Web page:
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Plastic pin produced for participants in the Spartakiade of the Combat Groups of the Working Class in Halle / Saale in 1973 (photo: Jo Zarth).

Plastic pin produced for participants in the Spartakiade of the Combat Groups of the Working Class in Halle / Saale in 1973 (photo: Jo Zarth).

One of the distinguishing features of state socialism in the GDR was its use of awards, medals and commendations as a means of acknowledging and encouraging its citizenry along the ‘correct path’. Such items were distributed in workplaces, at schools and in all manner of social settings and as a result are still floating about in considerable numbers. In the early years after German unification, these items were everywhere in the former-East, and the seemingly exotic bits of socialist kitsch were eagerly snapped up by tourists as souvenirs. (Indeed, these things were so popular at one point that in the mid-late 90s it was not unusual to encounter knock-off versions for sale at some major tourist attractions like the Reichstag in Berlin.) While most of the object presented here are not particularly rare, they warrant a closer look as they do provide an interesting window into an East German society that has almost completely vanished.

This post presents my collection of such items. I got a few of mine from hawkers set up near the Reichstag and Brandenburg Gate or at flea markets in Leipzig and Berlin in the mid-90s, but most were passed on to me by friends clearing out their parents’ attics. As a result, I’m fairly confident that most of my stuff is authentic, but should the eagle-eyed among you spot any fakes in here, please do let me know!

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To understand the lay of the land in footballing terms in the “Berlin – Capital of the German Democratic Republic”, it is helpful – appropriately enough – to take a dialectical approach. On the one end of spectrum, you had Berlin Football Club “Dynamo” (BFC), the country’s most successful, and despised, team thanks in large part its “sponsorship” by the state’s security organs including the notorious secret police the Stasi. (For an overview on BFC, see my earlier post on the club and its history here.) BFC’s opposite, in every sense, was 1. FC Union Berlin, a team with strong, genuine working class roots and a level of fan support unparalleled in the East.

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This week’s post will continue examining a number of items which once belonged to Benno and Christel B., two Party loyalists from the socialist city of Hoyerswerda. Last week’s post parsed the the life of Christel B., a task made possible thanks largely to a short biography which she submitted in 1972 to some sort of Party office. This document provided considerable detail on Christel’s activities up to 1972, however, my collection of materials unfortunately sheds little light on her life after this point.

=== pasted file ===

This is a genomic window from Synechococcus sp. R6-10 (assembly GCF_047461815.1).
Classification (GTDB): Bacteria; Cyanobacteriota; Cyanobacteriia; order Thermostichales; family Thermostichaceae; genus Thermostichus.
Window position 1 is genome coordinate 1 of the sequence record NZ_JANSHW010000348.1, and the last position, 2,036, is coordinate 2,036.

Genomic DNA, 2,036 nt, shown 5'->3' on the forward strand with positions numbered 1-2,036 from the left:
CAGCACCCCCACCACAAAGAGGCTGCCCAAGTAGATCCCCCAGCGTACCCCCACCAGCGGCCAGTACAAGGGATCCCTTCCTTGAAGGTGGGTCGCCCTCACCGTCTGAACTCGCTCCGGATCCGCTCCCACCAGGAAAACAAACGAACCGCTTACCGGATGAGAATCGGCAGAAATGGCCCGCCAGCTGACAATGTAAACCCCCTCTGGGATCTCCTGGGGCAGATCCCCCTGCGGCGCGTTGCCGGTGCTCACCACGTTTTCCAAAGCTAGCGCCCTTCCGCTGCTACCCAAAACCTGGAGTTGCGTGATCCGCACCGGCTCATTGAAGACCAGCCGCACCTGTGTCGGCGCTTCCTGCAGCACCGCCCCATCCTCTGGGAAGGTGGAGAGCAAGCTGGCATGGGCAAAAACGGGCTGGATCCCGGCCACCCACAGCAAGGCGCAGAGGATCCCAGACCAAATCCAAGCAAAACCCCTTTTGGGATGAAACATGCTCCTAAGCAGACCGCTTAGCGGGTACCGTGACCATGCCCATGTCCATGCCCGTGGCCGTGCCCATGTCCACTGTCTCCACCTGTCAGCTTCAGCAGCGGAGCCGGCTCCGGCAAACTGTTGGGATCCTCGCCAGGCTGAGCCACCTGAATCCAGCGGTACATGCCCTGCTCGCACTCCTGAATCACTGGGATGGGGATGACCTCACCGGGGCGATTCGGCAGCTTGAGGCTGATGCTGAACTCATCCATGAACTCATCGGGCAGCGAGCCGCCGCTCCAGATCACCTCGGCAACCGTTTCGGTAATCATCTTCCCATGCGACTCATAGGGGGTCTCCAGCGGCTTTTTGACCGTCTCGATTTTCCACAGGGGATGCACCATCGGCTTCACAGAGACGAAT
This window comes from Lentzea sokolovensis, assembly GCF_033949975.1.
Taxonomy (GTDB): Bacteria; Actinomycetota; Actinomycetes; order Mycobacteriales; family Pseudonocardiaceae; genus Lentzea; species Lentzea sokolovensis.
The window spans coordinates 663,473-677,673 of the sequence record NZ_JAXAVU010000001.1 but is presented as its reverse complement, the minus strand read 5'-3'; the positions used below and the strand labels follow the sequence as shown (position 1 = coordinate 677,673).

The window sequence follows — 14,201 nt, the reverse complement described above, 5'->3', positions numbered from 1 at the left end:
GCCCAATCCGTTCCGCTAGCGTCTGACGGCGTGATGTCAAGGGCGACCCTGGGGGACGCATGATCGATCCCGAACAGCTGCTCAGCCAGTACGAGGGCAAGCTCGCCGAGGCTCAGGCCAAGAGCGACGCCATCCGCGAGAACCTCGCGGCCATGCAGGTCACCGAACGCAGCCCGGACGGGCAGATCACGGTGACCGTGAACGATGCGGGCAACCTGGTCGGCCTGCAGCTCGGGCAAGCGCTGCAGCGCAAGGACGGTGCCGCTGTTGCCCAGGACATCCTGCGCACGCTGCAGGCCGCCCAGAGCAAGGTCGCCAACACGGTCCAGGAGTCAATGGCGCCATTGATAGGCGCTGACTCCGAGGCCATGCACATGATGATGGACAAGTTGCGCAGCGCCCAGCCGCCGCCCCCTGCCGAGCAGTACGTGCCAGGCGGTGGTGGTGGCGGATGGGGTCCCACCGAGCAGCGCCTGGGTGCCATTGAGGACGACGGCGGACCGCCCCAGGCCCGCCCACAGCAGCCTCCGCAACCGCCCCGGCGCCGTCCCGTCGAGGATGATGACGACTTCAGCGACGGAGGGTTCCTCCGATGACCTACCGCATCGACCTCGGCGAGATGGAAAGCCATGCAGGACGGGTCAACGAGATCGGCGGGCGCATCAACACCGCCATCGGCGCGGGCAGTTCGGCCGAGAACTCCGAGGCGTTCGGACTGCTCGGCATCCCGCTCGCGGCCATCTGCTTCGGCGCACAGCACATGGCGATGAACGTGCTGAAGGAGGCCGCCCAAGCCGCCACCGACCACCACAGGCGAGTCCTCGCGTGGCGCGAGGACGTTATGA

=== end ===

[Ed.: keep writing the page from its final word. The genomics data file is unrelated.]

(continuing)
In the case of Christel’s husband Benno, the situation is reversed. It is his early years which remain opaque, while a collection papers from his time working at Hoyerswerda’s Combine “Black Pump” as both a functionary of the Socialist Unity Party (SED) and a senior member of his plant’s Combat Group give a fairly clear sense of his life from 1959 onwards.

Benno B.’s Early Years: What We Know, What We Can Surmise

Included in the materials I acquired on Benno and Christel B. were a number of evaluations done of Benno by various Party bodies between 1965 and 1982. These documents include details on Benno’s background and form the basis of the biography which I piece together here.

The only information that can be gleaned about Benno B.’s life before the end of World War II is that he was born in Liepe District Angersmünde “to a family of workers” (Evaluation by Party Secretary Zirz from Jan. 16, 1967, pg 1.) on July 14, 1921, an area just to the north of the Bad Freienwalde/ Eberswalde area from where his future spouse, Christel, was raised. The various documents contain no information on his youth which is not that surprising, but they are also silent on his activities during World War II. This strikes me as remarkable since It Benno B. would have been a healthy young man of fighting age during the period and it seems unimaginable that he could have escaped being mobilized into the German Wehrmacht for at least some of this time.

(photo: R. Newson)

Evaluation of Benno B. done by the First Secretary of the SED Basic Organization at Combine “Black Pump” as part of attempts to have Benno accepted to the District Party School in 1967 (photo: R. Newson).

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